I don't think it's feasible. I've toyed around with different CPC and CPM pricing strategies and I don't even think I've ever been able to reach our entire fanbase with less than $10/day; in most cases it's substantially more. I'd love to figure out how to cut our costs down to reach our entire fanbase.

    I do agree that content marketing is the new trend that's catching on, however you still have to pay to play. Great content alone isn't the answer unfortunately. 


  • Tara Urso's picture
    Mar 25 Posted 1 year ago Tara Urso

    Thanks for posting Zach,

    As Avtar said, it's cheaper to reach current audience members. You may need to spend more than $1 per day at first... but once you gain your targeted audience, you can spend less.

    Also, this could really be a step forward in terms of content marketing because since organic reach is declining, companies will really begin understand the importance of engagement (more so than before), pushing them to actually create content worth sharing. Those who don't want to/cannot spend as much may really focus on the content creation aspect.

  • Tara Urso's picture
    Mar 25 Posted 1 year ago Tara Urso

    Thanks for the comment Avtar. Yeah, that is one crucial point about paying for reach with Facebook, through targeted campaigns you can get those in your target audience to like your page and it's like an investment in the future because it's cheaper to reach them. This is why posting content behind a fan gate is a good idea, you gain the like and reach your target audience all in one!

  • Avtar Ram Singh's picture
    Mar 24 Posted 1 year ago Avtar Ram Singh

    Hey Zach,

    While I echo your sentiment about paying over and over for fans - one crucial aspect that you're missing is that promoting to your fans costs less. Instead of paying $0.25 CPC over and over by targeting an audience - once you've made them your fans, your CPC drops significantly (at least from my personal experience). So it makes it cheaper to target to your fans.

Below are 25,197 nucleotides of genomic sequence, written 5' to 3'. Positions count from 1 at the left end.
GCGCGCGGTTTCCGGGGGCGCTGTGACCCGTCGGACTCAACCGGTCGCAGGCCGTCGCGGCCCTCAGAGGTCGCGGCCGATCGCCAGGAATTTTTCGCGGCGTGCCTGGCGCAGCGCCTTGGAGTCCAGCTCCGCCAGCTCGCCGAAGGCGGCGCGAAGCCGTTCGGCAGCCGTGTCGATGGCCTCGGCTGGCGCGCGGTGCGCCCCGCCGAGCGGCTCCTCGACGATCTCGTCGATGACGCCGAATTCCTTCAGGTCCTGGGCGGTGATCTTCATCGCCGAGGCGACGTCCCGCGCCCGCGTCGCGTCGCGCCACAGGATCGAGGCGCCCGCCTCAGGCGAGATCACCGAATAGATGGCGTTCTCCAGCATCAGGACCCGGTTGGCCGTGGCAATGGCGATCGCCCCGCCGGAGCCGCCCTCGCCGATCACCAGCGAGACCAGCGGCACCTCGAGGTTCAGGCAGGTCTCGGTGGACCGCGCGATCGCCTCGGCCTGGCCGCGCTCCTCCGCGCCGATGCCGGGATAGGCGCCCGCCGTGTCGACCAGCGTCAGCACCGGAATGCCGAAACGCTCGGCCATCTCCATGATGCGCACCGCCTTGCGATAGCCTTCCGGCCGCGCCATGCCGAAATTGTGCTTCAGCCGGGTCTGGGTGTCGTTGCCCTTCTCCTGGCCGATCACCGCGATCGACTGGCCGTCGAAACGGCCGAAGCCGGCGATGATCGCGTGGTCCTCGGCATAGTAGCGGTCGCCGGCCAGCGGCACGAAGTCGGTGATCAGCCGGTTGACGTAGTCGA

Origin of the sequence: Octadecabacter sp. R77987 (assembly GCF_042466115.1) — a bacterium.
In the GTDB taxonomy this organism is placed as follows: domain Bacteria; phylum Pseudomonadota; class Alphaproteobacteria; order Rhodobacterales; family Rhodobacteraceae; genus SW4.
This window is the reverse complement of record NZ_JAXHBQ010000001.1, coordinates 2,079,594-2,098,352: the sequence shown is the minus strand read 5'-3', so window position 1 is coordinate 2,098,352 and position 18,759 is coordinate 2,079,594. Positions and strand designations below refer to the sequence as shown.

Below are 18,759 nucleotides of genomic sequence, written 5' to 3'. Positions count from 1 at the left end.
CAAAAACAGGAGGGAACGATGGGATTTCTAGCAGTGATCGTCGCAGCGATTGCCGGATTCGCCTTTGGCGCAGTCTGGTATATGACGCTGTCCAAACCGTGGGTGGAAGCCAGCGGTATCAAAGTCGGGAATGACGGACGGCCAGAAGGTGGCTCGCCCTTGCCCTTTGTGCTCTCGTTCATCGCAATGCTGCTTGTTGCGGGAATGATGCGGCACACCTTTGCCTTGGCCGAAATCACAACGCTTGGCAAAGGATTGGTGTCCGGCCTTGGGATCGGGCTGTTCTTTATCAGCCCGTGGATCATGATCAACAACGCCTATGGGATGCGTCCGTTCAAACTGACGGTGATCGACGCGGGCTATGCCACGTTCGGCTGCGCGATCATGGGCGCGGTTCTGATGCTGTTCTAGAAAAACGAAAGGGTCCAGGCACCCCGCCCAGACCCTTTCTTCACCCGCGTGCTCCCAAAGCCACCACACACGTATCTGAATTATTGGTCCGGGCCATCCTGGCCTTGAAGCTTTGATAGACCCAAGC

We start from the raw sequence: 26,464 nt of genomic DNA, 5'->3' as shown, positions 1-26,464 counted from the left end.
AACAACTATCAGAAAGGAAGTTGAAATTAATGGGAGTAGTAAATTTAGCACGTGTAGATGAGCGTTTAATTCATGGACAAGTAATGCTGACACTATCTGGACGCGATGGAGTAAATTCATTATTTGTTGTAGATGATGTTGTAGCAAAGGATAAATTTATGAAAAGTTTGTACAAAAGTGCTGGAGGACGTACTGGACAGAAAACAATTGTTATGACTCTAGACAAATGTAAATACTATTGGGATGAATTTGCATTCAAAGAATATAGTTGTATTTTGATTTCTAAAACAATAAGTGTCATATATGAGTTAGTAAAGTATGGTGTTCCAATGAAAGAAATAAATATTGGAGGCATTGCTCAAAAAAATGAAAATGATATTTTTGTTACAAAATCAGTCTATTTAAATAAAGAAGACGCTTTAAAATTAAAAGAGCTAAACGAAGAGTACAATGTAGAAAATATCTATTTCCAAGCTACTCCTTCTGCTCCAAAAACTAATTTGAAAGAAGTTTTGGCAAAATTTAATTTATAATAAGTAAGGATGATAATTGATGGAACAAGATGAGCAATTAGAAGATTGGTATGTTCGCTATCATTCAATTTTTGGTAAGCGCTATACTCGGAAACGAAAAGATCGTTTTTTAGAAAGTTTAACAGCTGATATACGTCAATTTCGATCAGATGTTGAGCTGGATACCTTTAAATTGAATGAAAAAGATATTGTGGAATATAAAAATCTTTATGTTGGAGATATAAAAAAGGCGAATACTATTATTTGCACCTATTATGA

Which is why - target your "Page Like" posts properly!

  • Zach Ethan's picture
    Mar 24 Posted 1 year ago Zach Ethan

    I think most business owners have no problem with paying Facebook for advertising, I believe the primary problem is having to pay to get new fans, and then pay again to reach the same fans you just paid for. Then repeating this cycle again and again. Most small businesses are willing to pay for Facebook advertising, but they simply cannot afford to promote every single post. 

    Also I'm not sure what Brian Carter was getting at with his point, have any of you tried spending $1/day on Facebook advertising? It doesn't do much. If you want real results you need to be spending at minimum $10+/day to expand your reach, $1 will do nothing.